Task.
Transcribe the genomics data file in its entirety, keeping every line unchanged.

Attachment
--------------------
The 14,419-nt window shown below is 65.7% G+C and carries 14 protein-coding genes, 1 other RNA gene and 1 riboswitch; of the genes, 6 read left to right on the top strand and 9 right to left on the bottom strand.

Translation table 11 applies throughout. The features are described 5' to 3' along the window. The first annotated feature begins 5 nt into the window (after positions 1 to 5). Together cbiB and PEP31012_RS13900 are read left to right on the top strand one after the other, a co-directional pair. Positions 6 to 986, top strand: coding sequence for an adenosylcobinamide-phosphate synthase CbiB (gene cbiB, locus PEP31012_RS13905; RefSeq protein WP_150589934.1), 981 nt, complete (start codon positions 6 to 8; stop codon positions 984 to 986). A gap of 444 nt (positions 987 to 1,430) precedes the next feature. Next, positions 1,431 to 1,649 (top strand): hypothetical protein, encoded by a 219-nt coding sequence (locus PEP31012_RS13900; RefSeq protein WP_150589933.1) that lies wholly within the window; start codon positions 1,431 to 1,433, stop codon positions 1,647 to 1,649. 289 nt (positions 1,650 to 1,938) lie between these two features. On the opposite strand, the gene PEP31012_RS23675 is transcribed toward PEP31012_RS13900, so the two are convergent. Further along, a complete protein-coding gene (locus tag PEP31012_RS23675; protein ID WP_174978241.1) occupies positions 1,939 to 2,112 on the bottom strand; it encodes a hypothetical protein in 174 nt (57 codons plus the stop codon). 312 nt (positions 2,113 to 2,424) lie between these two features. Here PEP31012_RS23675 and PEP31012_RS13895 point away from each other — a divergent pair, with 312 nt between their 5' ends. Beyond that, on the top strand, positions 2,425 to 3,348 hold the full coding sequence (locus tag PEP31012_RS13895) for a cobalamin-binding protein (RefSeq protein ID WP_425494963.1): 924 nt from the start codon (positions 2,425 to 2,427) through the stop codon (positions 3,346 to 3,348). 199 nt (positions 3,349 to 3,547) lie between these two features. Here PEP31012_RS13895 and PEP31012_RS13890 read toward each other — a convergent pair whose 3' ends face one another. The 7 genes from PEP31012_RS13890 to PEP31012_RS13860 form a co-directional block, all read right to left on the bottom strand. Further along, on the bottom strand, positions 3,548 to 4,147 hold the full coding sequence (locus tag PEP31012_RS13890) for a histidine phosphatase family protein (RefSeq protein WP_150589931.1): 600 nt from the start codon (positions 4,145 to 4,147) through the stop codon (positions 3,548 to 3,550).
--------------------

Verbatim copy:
The 14,419-nt window shown below is 65.7% G+C and carries 14 protein-coding genes, 1 other RNA gene and 1 riboswitch; of the genes, 6 read left to right on the top strand and 9 right to left on the bottom strand.

Translation table 11 applies throughout. The features are described 5' to 3' along the window. The first annotated feature begins 5 nt into the window (after positions 1 to 5). Together cbiB and PEP31012_RS13900 are read left to right on the top strand one after the other, a co-directional pair. Positions 6 to 986, top strand: coding sequence for an adenosylcobinamide-phosphate synthase CbiB (gene cbiB, locus PEP31012_RS13905; RefSeq protein WP_150589934.1), 981 nt, complete (start codon positions 6 to 8; stop codon positions 984 to 986). A gap of 444 nt (positions 987 to 1,430) precedes the next feature. Next, positions 1,431 to 1,649 (top strand): hypothetical protein, encoded by a 219-nt coding sequence (locus PEP31012_RS13900; RefSeq protein WP_150589933.1) that lies wholly within the window; start codon positions 1,431 to 1,433, stop codon positions 1,647 to 1,649. 289 nt (positions 1,650 to 1,938) lie between these two features. On the opposite strand, the gene PEP31012_RS23675 is transcribed toward PEP31012_RS13900, so the two are convergent. Further along, a complete protein-coding gene (locus tag PEP31012_RS23675; protein ID WP_174978241.1) occupies positions 1,939 to 2,112 on the bottom strand; it encodes a hypothetical protein in 174 nt (57 codons plus the stop codon). 312 nt (positions 2,113 to 2,424) lie between these two features. Here PEP31012_RS23675 and PEP31012_RS13895 point away from each other — a divergent pair, with 312 nt between their 5' ends. Beyond that, on the top strand, positions 2,425 to 3,348 hold the full coding sequence (locus tag PEP31012_RS13895) for a cobalamin-binding protein (RefSeq protein ID WP_425494963.1): 924 nt from the start codon (positions 2,425 to 2,427) through the stop codon (positions 3,346 to 3,348). 199 nt (positions 3,349 to 3,547) lie between these two features. Here PEP31012_RS13895 and PEP31012_RS13890 read toward each other — a convergent pair whose 3' ends face one another. The 7 genes from PEP31012_RS13890 to PEP31012_RS13860 form a co-directional block, all read right to left on the bottom strand. Further along, on the bottom strand, positions 3,548 to 4,147 hold the full coding sequence (locus tag PEP31012_RS13890) for a histidine phosphatase family protein (RefSeq protein WP_150589931.1): 600 nt from the start codon (positions 4,145 to 4,147) through the stop codon (positions 3,548 to 3,550).